By Michael Sammartino
I don't watch or read any online news from the "one percent" pundits on mainstream television, so please take my words with a grain of salt as I address the underdeveloped, under-informed editorial titled "Black Friday protests show Occupy movement's lack of unity or purpose" in the Dec. 1 issue.
Since the beginning of the Occupy movement in the U.S., the one consistent mainstream "criticism" of it is that it has no clear purpose or leader. It's a great observation on their part. There is no clear purpose and no leader, but that's what makes this movement effective, universal, and directly democratic. History's shown, repeatedly, that in revolutions with leaders at the head of the dissenting group, when the dissenting group becomes the power, the power corrupts the leader and the group's collective mind and purpose. We can't repeat that.
In a global society with seven billion people, there's no one problem and one ideology that solves it. Each locality on Earth has its own problems, specific to their geographical and socio-economical context. To provide a blanket solution for all localities' problems is extremely naïve; it doesn't work, and it shows in our country today. So why do we need a "clear purpose" when everything is so complex that not one solution will take care of it all?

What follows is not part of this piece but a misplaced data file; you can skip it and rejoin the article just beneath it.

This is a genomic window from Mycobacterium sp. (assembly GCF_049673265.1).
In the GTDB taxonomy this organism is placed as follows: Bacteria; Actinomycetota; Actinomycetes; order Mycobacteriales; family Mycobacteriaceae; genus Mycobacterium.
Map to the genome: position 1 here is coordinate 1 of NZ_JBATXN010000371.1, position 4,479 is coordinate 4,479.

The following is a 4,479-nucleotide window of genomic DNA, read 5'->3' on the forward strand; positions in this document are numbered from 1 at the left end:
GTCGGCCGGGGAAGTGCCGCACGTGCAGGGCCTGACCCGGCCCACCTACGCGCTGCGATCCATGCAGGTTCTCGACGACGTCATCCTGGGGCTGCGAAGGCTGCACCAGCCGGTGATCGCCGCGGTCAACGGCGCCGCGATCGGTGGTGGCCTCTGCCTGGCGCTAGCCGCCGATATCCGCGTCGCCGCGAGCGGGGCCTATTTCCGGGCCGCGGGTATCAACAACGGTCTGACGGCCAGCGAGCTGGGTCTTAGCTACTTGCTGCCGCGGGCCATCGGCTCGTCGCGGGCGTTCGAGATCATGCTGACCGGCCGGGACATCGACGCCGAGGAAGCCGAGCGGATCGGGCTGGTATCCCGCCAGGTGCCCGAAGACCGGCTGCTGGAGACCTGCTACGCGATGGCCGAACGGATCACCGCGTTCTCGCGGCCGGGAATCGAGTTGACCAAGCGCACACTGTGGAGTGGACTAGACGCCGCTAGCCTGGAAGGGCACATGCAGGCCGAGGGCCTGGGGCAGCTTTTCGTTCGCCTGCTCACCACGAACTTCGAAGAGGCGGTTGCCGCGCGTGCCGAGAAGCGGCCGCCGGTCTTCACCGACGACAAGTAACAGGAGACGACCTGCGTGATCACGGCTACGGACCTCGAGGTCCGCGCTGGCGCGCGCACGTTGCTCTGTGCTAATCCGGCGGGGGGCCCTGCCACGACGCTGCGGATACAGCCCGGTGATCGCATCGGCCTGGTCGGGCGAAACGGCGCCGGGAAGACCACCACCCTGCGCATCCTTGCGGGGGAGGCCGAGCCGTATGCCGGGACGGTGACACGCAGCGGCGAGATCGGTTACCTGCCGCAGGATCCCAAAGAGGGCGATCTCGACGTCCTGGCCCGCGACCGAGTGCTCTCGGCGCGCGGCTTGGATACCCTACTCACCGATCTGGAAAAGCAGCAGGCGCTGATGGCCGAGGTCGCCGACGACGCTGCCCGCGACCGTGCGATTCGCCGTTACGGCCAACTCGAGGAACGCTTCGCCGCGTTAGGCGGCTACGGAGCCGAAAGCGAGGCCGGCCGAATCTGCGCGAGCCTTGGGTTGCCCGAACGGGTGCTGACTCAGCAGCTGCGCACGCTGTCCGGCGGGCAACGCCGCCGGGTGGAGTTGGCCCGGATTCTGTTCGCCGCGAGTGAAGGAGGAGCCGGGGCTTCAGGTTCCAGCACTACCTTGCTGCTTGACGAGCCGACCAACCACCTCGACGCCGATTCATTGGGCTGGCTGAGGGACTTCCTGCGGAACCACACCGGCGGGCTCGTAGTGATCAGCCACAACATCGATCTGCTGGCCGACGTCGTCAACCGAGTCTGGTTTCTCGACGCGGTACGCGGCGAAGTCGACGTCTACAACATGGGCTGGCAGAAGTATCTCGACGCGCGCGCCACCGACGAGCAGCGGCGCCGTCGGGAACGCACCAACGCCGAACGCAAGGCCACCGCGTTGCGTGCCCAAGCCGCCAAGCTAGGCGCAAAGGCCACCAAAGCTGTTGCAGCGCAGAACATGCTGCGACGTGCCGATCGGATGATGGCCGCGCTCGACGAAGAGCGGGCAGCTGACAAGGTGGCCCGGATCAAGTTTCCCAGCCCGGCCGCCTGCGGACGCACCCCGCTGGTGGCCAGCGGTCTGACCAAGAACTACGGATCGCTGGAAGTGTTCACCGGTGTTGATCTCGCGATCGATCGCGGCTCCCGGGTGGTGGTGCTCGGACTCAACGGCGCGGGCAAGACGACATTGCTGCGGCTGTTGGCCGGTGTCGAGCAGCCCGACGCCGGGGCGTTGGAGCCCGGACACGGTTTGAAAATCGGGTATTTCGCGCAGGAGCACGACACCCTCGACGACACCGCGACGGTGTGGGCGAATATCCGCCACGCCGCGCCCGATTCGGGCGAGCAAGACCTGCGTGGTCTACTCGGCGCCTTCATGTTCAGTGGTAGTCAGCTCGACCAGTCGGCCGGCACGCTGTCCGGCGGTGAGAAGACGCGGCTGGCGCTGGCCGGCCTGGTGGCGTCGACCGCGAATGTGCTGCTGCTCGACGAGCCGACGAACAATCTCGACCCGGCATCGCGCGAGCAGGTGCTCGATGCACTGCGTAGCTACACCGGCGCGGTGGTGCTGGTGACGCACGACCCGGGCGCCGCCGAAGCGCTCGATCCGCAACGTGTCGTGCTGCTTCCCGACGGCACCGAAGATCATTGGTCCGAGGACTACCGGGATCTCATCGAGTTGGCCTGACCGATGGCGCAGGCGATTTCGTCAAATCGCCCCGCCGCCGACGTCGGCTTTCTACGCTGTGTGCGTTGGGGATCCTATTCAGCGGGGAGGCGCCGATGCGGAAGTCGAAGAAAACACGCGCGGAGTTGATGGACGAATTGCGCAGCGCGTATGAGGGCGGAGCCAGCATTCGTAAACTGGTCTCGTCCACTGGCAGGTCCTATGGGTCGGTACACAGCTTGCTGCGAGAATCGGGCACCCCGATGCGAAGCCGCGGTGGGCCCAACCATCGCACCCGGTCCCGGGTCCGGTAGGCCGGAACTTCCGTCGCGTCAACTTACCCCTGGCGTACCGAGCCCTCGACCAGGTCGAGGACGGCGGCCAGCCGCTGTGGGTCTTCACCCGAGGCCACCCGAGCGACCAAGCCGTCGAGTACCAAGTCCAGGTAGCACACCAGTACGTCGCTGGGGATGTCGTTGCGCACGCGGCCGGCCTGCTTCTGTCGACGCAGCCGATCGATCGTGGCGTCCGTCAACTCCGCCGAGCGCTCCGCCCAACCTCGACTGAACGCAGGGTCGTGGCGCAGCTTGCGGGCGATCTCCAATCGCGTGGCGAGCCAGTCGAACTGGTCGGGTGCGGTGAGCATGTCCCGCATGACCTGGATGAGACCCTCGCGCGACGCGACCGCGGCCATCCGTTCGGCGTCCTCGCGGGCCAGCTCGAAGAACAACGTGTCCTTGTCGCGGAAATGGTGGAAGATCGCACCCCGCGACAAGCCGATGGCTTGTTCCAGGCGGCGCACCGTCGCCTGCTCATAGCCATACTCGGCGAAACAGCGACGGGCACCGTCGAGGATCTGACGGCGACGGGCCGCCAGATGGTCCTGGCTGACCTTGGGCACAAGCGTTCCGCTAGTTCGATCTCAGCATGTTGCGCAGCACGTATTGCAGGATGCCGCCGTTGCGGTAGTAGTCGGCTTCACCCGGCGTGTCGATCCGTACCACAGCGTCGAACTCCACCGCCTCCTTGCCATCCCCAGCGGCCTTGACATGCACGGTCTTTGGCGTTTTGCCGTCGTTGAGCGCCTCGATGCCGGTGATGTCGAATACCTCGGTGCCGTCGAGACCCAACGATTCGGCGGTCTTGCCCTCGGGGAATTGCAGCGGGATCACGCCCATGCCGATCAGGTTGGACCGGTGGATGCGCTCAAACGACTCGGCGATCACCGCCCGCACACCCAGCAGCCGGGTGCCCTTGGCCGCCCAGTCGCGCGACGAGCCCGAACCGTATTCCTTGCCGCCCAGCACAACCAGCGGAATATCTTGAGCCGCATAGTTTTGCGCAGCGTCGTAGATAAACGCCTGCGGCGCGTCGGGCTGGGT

To Occupy doesn't mean we only camp out and sing songs about peace and change and talk about how the one percent has screwed or is currently screwing us in some way. That's certainly part of it; a human movement can't be joyless.
To Occupy (you'll get a different answer from all supporters) means to withdraw our consent to be governed by a system that ignores human needs, places more value on money than human well-being, and simultaneously destroys the Earth for the unsustainable mass production of oil based products, like anything plastic.
"This movement has cost the United States more than it has benefitted it," the Dec. 1st Chronicle article states.
We've won already. We now see that the U.S. spends too much money on worthless ventures like militaristic police violence against a peace-filled movement.
If we obeyed the system that we're protesting, kept shopping at the inhuman corporations, it wouldn't be a protest; it wouldn't be a movement to change the world so the future won't look so bleak.
We have a lot to say, a lot of grievances, including the 400-word limit on this letter to the editor.